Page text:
4 min read
Are you interested in learning more about the history of The Nutcracker? Have you thought about seeing the iconic ballet, but have little knowledge of its origins? Universal ballet companies perform Tchaikovsky’s classic tale annually and has, therefore become a festive tradition throughout the world.
Here is an insight into the captivating history of The Nutcracker and how it came to be the most iconic ballet.
The history of The Nutcracker
Dates back to the 8 December 1892, in St Petersburg, Russia. The original production was entitled ‘The Nutcracker and the Mouse King’. It was adapted from the fictitious tale by German author E.T.A Hoffman with a score by Tchaikovsky.
The Nutcracker wasn’t well-received in the early days
Whilst The Nutcracker is acknowledged as a legendary production in the modern world, it wasn’t always held in such high regard. In 1892, the first showing was deemed a flop and had also been quipped by one critic as ‘lopsided’. Many audience members at the time believed the production was an extremely poor adaption of Hoffman’s original impression. Some weren’t too keen on children being the focus, while others slammed the disruptive flow of the scenes. There were also complaints that the ballerina didn’t make an appearance until the end, in the Grand Pas de Deux.
However, it was these early critical comments that were revolutionary to the history of The Nutcracker and paved the way for significant changes. These amendments then went on to make The Nutcracker the legendary ballet we all know of and love today.
Gaining the world’s attention
The production was also renamed ‘The Story of the Nutcracker’. Despite the setbacks of the early production, it went on to have a successful run in London in 1934. Interestingly, it was Walt Disney, who brought it to the attention of the American audience. He incorporated the entire Tchaikovsky score into his 1940 movie, Fantasia.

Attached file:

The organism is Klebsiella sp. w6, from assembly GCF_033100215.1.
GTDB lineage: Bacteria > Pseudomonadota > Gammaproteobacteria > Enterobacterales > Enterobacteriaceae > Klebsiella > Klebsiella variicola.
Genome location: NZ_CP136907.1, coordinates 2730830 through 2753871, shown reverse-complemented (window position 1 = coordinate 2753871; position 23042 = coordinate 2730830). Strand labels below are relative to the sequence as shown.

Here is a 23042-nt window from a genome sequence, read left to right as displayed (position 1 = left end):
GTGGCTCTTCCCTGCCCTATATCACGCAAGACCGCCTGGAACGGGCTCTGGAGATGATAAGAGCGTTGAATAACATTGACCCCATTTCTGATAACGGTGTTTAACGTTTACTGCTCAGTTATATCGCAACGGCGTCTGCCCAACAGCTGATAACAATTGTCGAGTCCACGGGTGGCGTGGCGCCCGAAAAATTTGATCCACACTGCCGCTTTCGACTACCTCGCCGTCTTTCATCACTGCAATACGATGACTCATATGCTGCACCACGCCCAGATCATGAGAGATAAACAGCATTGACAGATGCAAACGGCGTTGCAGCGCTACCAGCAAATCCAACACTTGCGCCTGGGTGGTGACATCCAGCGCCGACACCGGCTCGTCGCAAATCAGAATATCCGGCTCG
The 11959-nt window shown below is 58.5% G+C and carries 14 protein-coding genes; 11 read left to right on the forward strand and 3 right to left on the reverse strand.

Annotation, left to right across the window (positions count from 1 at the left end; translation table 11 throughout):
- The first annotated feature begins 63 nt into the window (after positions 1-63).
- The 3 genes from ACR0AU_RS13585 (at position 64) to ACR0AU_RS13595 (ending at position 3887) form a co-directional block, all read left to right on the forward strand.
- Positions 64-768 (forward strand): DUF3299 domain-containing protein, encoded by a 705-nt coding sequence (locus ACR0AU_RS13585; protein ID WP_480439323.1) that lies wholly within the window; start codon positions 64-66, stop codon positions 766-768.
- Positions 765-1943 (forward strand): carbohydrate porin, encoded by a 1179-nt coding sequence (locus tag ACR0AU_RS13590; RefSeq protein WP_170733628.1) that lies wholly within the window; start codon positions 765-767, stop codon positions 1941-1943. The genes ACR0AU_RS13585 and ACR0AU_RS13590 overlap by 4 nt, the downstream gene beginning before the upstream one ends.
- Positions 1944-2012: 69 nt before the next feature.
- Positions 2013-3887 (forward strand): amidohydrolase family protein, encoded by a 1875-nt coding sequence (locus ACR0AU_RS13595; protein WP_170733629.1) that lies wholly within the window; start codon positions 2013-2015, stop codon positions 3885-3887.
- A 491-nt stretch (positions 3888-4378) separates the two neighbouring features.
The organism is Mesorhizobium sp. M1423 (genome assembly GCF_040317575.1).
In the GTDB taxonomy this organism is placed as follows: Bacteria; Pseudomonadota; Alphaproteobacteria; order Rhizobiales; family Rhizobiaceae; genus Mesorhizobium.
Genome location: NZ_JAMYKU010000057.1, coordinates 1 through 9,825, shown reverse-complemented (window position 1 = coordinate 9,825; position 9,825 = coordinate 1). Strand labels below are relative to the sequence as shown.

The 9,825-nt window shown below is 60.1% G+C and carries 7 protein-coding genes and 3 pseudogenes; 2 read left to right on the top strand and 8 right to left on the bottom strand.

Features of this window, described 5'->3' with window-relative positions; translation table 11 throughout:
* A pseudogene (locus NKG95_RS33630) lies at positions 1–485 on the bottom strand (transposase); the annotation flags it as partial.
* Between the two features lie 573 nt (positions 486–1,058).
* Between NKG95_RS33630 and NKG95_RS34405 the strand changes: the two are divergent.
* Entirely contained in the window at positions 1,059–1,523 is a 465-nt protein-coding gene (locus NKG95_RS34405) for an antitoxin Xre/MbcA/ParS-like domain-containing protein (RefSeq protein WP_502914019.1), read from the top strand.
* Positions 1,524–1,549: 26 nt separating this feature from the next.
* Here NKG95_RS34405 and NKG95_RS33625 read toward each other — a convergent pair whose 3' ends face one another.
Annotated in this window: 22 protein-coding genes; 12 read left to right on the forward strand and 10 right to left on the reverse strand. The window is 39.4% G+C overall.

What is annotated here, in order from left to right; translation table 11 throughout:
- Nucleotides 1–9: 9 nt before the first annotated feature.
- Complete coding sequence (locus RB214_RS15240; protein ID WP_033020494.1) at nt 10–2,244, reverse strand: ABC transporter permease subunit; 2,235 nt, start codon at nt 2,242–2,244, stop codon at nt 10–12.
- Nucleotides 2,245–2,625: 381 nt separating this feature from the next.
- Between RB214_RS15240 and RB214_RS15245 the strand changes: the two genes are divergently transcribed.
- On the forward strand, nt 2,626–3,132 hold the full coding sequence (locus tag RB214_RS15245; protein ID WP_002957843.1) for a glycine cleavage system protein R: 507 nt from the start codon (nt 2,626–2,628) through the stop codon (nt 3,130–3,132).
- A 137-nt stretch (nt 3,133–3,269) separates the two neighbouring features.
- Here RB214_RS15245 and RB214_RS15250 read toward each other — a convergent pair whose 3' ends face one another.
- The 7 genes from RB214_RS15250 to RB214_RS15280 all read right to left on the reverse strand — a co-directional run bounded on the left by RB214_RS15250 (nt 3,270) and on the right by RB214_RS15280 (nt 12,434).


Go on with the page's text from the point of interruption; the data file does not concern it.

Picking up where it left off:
A shortened version of the production took place in New York City in 1940 and San Francisco in 1944. Directed by William Christiansen, the full-length 1944 production was the first time America had seen The Nutcracker in its entirety. Christiansen than made a transfer back to New York in 1954. In comparison to Russia fifty years prior, New York audiences packed out the theatre each night with rave reviews.
The Nutcracker has been enjoyed by worldwide audiences since the 1960s. More ballet companies (both professional and amateur; large and small) have performed The Nutcracker than any other ballet production. In 2015, The Nutcracker was streamed to over 2000 cinemas, which showcases that there is still a large draw.
What is it that makes this ballet so popular?
Despite being over 100 years old, The Nutcracker’s family-friendly story is appealable to children and the elderly alike. Alongside the traditional versions, there have also been contemporary takes on the classic story to capture new audiences. Some of the newer adaptions have focused on the likes of LGBT and religion, while a fun-infused hip-hop version has also made its way onto the stage.
Former dancer, Isabel McMeekan claims the successful history of The Nutcracker has lasted throughout the generations for one simple reason. “It’s the eternal fantasy of Christmas come to life on stage…the girl, the guy, the dream, the magic tree that grows to 7 feet, the glittery snowflakes.” She said.
A film version is set to be released this year
The Nutcracker is still such a popular tale, that Disney is set to release a film version at the end of 2018. Entitled The Nutcracker and the Four Realms, it stars the likes of Kiera Knightly, Helen Mirren and Morgan Freeman. This interesting new adaption will no doubt introduce a whole new audience to the classic story.
A January treat!
The Russian State Ballet return each year to Blackpool’s Grand Theatre in January accompanied by The Russian State Ballet Orchestra, it’s certainly not one to be missed.
Add the date to your diary now. 2021 dates will be on sale soon.
Panto Awards Nomination for Blackpool Panto Choreographer
The Blackpool panto Snow White and the Seven Dwarfs runs from Friday, 4 December 2020 to Sunday, 3 January 2021…
Learn To Dance Locally